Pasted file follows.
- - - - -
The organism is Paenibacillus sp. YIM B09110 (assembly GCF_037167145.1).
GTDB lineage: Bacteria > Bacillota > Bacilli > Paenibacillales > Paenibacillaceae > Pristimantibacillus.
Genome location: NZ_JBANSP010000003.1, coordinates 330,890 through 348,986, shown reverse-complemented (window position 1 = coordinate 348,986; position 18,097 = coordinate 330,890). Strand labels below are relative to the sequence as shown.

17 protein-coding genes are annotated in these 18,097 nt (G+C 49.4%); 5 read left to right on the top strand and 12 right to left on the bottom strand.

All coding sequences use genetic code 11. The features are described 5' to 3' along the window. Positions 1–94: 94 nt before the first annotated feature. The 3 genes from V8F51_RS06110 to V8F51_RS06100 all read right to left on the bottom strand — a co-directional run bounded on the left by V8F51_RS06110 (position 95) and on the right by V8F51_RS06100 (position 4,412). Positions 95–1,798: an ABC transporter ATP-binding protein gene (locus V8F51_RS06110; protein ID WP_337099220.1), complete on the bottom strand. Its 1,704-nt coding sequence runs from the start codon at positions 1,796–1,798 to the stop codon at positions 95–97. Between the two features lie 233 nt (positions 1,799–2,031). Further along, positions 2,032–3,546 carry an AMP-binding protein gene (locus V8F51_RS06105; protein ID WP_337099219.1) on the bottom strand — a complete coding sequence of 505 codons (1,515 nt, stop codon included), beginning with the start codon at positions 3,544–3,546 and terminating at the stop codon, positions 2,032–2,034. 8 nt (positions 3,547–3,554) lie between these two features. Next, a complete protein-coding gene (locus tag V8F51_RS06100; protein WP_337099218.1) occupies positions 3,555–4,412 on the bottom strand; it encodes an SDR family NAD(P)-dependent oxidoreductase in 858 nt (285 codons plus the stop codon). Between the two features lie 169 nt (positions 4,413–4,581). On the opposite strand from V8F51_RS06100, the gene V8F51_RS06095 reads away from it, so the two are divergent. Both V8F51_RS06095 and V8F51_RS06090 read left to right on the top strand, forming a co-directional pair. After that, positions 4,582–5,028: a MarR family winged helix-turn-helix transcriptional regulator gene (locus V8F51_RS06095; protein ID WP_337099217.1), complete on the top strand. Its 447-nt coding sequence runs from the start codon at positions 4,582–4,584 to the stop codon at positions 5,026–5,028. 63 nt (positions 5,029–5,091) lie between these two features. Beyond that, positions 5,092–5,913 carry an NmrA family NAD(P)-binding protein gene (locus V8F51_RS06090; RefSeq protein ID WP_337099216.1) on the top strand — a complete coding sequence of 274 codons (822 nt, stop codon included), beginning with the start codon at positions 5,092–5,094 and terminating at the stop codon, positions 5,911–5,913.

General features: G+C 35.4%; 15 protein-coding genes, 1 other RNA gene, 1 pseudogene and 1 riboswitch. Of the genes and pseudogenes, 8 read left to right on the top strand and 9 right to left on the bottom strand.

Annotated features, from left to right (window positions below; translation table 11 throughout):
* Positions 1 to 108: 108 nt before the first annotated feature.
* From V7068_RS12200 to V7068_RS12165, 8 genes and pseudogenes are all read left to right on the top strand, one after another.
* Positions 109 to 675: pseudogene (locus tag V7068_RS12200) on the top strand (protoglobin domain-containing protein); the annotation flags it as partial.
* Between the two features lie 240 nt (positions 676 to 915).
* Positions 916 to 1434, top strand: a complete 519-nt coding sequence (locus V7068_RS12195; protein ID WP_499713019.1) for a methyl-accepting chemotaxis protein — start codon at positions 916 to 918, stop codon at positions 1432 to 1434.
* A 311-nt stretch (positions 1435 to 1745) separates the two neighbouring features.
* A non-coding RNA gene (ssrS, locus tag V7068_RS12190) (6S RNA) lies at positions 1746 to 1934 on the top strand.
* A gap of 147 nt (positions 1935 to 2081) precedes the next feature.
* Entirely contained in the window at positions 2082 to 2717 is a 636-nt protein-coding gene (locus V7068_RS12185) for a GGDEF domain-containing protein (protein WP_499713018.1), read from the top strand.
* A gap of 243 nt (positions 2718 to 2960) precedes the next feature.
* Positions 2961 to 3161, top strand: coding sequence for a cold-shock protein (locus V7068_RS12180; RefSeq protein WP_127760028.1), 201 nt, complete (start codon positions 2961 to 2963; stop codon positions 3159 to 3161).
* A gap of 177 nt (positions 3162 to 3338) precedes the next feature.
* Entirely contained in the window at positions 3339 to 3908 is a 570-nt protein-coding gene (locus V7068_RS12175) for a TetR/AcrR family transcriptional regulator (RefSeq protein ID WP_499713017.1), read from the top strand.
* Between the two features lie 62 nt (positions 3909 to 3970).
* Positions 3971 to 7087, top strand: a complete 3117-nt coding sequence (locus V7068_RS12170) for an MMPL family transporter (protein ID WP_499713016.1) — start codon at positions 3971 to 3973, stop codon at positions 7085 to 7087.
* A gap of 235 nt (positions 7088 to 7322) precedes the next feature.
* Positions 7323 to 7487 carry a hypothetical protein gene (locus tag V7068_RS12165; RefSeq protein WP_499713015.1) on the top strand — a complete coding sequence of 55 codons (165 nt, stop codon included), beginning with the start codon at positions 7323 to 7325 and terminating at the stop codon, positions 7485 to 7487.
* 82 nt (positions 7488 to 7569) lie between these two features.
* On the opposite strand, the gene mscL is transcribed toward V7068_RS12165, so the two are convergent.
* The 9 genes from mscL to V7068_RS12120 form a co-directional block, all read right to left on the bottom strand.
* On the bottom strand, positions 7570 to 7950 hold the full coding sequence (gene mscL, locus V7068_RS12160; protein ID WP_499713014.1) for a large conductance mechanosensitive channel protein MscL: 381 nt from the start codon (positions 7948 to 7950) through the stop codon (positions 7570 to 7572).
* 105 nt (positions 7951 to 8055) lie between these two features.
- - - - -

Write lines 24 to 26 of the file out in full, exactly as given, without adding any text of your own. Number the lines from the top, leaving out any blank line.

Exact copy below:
* Positions 7323 to 7487 carry a hypothetical protein gene (locus tag V7068_RS12165; RefSeq protein WP_499713015.1) on the top strand — a complete coding sequence of 55 codons (165 nt, stop codon included), beginning with the start codon at positions 7323 to 7325 and terminating at the stop codon, positions 7485 to 7487.
* 82 nt (positions 7488 to 7569) lie between these two features.
* On the opposite strand, the gene mscL is transcribed toward V7068_RS12165, so the two are convergent.